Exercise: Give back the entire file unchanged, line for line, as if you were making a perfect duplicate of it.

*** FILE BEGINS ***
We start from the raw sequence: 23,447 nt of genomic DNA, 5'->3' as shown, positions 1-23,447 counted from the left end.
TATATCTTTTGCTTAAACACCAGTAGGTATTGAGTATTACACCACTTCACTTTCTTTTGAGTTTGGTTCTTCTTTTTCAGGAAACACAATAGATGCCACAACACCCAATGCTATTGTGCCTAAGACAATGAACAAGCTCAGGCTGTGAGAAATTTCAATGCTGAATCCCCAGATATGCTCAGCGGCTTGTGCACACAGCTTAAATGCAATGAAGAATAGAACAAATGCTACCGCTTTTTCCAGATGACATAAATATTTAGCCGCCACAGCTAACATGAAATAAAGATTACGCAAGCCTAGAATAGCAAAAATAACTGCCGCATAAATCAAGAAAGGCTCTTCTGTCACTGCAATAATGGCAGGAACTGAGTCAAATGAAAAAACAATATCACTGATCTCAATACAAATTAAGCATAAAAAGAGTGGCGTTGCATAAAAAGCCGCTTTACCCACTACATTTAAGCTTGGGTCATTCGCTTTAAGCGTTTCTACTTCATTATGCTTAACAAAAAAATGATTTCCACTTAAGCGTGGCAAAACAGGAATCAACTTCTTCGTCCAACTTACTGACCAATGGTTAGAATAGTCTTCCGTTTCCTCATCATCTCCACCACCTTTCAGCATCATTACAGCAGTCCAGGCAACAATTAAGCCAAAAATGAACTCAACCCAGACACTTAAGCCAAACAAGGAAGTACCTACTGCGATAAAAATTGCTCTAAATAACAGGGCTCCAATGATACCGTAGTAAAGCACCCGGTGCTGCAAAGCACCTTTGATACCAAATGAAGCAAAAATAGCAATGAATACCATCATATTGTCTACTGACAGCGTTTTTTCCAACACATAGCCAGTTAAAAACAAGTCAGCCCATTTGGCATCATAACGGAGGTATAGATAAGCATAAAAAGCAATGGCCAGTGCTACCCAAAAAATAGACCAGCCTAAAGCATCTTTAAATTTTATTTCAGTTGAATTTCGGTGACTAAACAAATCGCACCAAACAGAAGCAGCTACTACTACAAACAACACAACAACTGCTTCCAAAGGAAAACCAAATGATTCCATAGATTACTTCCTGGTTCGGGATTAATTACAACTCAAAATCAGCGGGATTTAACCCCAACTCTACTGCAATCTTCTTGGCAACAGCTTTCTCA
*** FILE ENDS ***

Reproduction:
We start from the raw sequence: 23,447 nt of genomic DNA, 5'->3' as shown, positions 1-23,447 counted from the left end.
TATATCTTTTGCTTAAACACCAGTAGGTATTGAGTATTACACCACTTCACTTTCTTTTGAGTTTGGTTCTTCTTTTTCAGGAAACACAATAGATGCCACAACACCCAATGCTATTGTGCCTAAGACAATGAACAAGCTCAGGCTGTGAGAAATTTCAATGCTGAATCCCCAGATATGCTCAGCGGCTTGTGCACACAGCTTAAATGCAATGAAGAATAGAACAAATGCTACCGCTTTTTCCAGATGACATAAATATTTAGCCGCCACAGCTAACATGAAATAAAGATTACGCAAGCCTAGAATAGCAAAAATAACTGCCGCATAAATCAAGAAAGGCTCTTCTGTCACTGCAATAATGGCAGGAACTGAGTCAAATGAAAAAACAATATCACTGATCTCAATACAAATTAAGCATAAAAAGAGTGGCGTTGCATAAAAAGCCGCTTTACCCACTACATTTAAGCTTGGGTCATTCGCTTTAAGCGTTTCTACTTCATTATGCTTAACAAAAAAATGATTTCCACTTAAGCGTGGCAAAACAGGAATCAACTTCTTCGTCCAACTTACTGACCAATGGTTAGAATAGTCTTCCGTTTCCTCATCATCTCCACCACCTTTCAGCATCATTACAGCAGTCCAGGCAACAATTAAGCCAAAAATGAACTCAACCCAGACACTTAAGCCAAACAAGGAAGTACCTACTGCGATAAAAATTGCTCTAAATAACAGGGCTCCAATGATACCGTAGTAAAGCACCCGGTGCTGCAAAGCACCTTTGATACCAAATGAAGCAAAAATAGCAATGAATACCATCATATTGTCTACTGACAGCGTTTTTTCCAACACATAGCCAGTTAAAAACAAGTCAGCCCATTTGGCATCATAACGGAGGTATAGATAAGCATAAAAAGCAATGGCCAGTGCTACCCAAAAAATAGACCAGCCTAAAGCATCTTTAAATTTTATTTCAGTTGAATTTCGGTGACTAAACAAATCGCACCAAACAGAAGCAGCTACTACTACAAACAACACAACAACTGCTTCCAAAGGAAAACCAAATGATTCCATAGATTACTTCCTGGTTCGGGATTAATTACAACTCAAAATCAGCGGGATTTAACCCCAACTCTACTGCAATCTTCTTGGCAACAGCTTTCTCA